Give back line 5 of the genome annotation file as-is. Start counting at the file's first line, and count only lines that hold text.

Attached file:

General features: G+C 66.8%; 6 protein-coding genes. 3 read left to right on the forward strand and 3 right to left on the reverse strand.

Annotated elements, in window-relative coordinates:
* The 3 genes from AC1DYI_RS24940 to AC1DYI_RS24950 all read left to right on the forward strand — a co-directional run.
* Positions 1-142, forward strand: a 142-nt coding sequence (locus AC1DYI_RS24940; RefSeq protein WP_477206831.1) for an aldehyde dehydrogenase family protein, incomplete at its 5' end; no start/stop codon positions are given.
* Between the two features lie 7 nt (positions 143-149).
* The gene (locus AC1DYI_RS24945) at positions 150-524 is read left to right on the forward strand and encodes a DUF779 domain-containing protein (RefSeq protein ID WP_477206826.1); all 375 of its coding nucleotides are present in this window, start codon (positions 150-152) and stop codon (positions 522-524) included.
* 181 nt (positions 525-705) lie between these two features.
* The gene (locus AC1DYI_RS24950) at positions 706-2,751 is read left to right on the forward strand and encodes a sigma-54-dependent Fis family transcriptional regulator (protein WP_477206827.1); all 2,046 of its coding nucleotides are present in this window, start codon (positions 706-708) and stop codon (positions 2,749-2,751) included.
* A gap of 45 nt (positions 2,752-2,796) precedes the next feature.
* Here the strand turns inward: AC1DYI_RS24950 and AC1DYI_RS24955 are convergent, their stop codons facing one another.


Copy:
* Between the two features lie 7 nt (positions 143-149).